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Aurduino Powered Tach

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Wondering if anyone has replaced the guts of their stock tach with more modern innards.

 

I have a carb'd LS2 and my tach cuts in and out above 4000 RPM.  Does it with 2 different 280z tachs.  I know it isn't the MSD box cause my speedhut shift light and LM2 tach adapter work fine.

 

I've tried everything I can think of to fix it:  pull up resistors, transistor based tach drivers, in line resistors, in line and shunt capacitors, powering tach right off the battery, etc.  I even went so far as buying an inexpensive tach and putting the guts of it behind the stock face.  That actually works but it doesn't match the range exactly so the reading is off.  

 

The next step is Autometer gauges, which has its obvious benefits, but I would have to do the whole cluster and figure out where to mount turn signal and high beam indicators.

 

My idea is an Aurduino microcontroller and GM stepper motor.  Will model what this guy has done 

 

https://www.tindie.com/products/TheRengineer/analog-gauge-stepper-breakout-board/

 

Figure I can complete replace the guts for $20 in parts.  Should be easy to calibrate exactly and will have a modern response time.  A slight side benefit is it might save a couple of pounds over the stock mechanical unit.

 

If this works out my next project is adapting the stock LS2 temp sensor to drive the stock temp gauge as well as  fan controller with adjustable hi/low set points and a warning light.  From there seems like one could convert a stock speedo from cable to electronic pulse.  Only problem there might be the odometer.

 

 

 

 

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Being a huge arduino person myself this sounds awesome. But you would have to figure out the pulses that your MSD puts out to translate that into stepper motion. Unless they've already written a library for that translation?

 

I will now be ordering me one of those and seeing if I can interface it with the ls1 ECU and read off the tach pulses.

Edited by CableSrv

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Speedhut makes quality stuff.  I have their shift light with digital tach.  But with the exception of the exhaust note my car looks totally stock.  I even kept the stock shift knob when I made an offset shift lever.

 

Also I'm not so sure about replacement gauges being easier and they definitely won't be cheaper.

 

The Arduino stepper motor is going to be easier than I thought.  Some guy already wrote a library of utilities to drive the Switec stepper motors. 

 

https://github.com/clearwater/SwitecX25

 

The Arduino can drive the units directly, no driver circuit needed.  The web is full of code for digital tachs, just need to find the code to count the pulses and use that to drive the Switec library.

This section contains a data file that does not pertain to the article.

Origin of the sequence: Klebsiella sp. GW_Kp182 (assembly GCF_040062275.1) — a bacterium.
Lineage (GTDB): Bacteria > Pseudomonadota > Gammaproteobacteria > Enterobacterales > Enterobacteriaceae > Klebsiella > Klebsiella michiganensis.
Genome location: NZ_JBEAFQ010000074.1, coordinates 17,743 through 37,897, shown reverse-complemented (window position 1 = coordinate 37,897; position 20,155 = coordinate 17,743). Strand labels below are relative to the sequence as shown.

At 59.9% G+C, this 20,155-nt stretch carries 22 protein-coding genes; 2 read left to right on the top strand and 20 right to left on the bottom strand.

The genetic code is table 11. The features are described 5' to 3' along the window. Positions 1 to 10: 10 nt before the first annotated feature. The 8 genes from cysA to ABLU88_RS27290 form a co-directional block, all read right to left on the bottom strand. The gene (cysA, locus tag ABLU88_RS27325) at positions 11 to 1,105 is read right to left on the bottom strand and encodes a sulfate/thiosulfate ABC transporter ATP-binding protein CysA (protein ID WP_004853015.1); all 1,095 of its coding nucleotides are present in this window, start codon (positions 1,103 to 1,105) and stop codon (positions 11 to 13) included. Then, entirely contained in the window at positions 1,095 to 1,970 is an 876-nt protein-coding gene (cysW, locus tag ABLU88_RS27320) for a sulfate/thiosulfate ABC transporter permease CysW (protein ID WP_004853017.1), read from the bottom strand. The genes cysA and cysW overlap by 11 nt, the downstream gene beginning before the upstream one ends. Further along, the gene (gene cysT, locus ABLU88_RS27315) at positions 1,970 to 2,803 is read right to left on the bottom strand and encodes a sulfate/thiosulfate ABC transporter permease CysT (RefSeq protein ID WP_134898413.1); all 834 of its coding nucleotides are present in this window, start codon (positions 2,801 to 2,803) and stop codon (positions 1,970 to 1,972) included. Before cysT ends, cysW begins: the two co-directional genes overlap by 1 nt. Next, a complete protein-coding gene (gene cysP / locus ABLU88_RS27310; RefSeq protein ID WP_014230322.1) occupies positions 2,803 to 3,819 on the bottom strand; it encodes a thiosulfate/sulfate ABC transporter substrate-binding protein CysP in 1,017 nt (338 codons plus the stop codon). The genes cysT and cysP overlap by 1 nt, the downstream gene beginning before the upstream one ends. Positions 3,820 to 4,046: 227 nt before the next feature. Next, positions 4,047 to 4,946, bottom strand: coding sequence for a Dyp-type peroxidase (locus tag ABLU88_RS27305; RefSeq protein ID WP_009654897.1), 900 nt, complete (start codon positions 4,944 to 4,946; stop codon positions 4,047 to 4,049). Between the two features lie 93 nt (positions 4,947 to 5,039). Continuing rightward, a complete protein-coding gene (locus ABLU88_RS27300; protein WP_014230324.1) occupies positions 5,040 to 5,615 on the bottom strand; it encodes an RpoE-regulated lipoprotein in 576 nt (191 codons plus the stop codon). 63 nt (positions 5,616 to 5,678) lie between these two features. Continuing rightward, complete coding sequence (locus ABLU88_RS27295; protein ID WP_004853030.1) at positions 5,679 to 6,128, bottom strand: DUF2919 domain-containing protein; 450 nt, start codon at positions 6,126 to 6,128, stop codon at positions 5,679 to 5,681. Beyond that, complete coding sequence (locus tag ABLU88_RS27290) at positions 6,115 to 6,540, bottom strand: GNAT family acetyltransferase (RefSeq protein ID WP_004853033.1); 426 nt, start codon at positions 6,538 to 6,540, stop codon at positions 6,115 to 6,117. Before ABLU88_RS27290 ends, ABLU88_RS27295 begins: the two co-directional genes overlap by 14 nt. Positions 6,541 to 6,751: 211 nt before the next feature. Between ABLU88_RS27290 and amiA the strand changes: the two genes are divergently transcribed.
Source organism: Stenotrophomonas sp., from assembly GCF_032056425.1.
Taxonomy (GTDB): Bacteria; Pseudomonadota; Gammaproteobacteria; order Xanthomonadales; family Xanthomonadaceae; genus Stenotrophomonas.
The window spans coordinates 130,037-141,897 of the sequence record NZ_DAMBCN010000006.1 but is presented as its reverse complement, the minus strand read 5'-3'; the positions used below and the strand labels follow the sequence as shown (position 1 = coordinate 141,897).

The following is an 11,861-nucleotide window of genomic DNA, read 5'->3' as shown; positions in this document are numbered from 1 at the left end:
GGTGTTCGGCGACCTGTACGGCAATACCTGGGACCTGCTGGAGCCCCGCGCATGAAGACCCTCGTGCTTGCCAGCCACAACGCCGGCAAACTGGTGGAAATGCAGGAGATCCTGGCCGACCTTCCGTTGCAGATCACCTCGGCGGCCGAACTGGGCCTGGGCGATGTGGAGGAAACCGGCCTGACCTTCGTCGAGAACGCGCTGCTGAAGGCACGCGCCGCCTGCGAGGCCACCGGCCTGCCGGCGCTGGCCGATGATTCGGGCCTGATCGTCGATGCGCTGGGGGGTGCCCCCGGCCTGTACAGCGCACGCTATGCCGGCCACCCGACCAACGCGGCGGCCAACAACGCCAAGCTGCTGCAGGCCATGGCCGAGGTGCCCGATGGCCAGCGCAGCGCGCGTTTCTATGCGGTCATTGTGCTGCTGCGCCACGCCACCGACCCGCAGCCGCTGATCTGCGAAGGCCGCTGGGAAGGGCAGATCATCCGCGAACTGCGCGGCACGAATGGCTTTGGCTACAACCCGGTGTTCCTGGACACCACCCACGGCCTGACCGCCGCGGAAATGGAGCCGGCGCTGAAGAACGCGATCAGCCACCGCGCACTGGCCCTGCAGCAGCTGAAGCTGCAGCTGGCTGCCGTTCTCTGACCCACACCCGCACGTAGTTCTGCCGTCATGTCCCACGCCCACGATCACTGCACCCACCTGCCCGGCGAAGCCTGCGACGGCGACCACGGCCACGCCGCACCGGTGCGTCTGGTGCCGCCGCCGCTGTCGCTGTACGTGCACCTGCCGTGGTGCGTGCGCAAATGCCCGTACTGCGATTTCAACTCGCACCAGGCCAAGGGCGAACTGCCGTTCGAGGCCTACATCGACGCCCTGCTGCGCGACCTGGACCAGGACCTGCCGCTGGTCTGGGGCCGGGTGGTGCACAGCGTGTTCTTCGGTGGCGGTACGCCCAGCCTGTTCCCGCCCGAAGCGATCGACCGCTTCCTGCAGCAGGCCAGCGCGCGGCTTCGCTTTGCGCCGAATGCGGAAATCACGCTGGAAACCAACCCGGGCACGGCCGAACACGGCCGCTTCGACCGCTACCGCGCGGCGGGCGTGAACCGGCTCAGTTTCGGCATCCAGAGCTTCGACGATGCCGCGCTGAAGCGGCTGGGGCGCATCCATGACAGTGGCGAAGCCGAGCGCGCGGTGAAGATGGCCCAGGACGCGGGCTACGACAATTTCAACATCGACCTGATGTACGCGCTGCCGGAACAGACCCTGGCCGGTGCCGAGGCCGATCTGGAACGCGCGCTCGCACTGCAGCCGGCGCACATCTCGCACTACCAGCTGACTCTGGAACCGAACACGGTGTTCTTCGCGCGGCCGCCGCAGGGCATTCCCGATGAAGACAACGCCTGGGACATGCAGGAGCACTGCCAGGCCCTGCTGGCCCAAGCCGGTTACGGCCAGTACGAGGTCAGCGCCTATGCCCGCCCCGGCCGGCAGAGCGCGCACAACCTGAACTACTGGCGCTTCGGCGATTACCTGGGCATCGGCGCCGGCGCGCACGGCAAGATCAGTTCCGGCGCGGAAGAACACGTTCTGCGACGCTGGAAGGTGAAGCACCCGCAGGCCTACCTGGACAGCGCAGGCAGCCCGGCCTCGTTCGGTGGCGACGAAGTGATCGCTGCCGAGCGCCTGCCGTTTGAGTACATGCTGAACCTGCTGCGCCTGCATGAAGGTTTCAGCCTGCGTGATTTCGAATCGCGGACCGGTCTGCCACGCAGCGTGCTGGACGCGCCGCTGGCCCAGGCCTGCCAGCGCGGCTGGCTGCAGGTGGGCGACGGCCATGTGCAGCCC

Figure I can get a $14 Arduino micro and already bought 6 stepper motors off amazon for $14.  All I need to do is mount the two together and build a sheet metal frame to mount it to the tach face.  If you have ever had a stock tach apart you know what I mean.  Will then need to calibrate the sweep into the code so the needle registers correctly.  The web is full of Arduino code to make a pulse generator.  Can use that as a tach driver to do the calibration, then verify it in the car with the Speedhut shift light/tach.  Once I get it working can switch to an Arduino mini for $10 that is even smaller

11113-04.jpg

The Arduino can be powered right off the car 12V and the shaft on the stepper motor is bigger in diameter than the stock Datsun unit.  That means the stock needle can be drilled out to work.

 

Just need to find the time now.

 

I'm telling you someone could make money converting stock speedos to work with electronic pulses.

Edited by zdlite

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Hah.  Looks like it only took me 3 years to get around to doing it but got the tach working.  Turned out super simple.  A $4 Chinee Nano knock off, a couple bucks Switec stepper motor, the same ones GM uses, an optoisolator that I had from an Arduino starter kit a small prototype board and two resistors.  The thing is super stable now and I can easily adjust the level of filtering to smooth the response time.  I was also able to calibrate it exactly

 

I got lucky in that the stock tach had this nice aluminum cradle that mounted the circuit board easily.  I had some left over brass screen door plates that I soldered to the stock cross piece than drilled and tapped to mount everything.

 

I did build a tach signal generator out of a second Arduino that I used to debug this thing.  Should prove handy to test and calibrate tachs in the future.

 

One other nerd feature is the nano had multiple excess pins.  If I wanted too I could easily hook up some different colored LED's inside the tach housing and make the tach change color with RPM.  It would just take a few lines of code to add a shift light, although adding some sort of user interface to set the trigger point would be more work.

 

So only $10 in parts and probably 200 hours of my time saved me from having to buy a whole set of Autometer gauges.  Deal.

 

Next project is a fan controller with a wifi link for external temp readings and fan set points.

installed.jpg

assembled.jpg

parts.jpg

before.jpg

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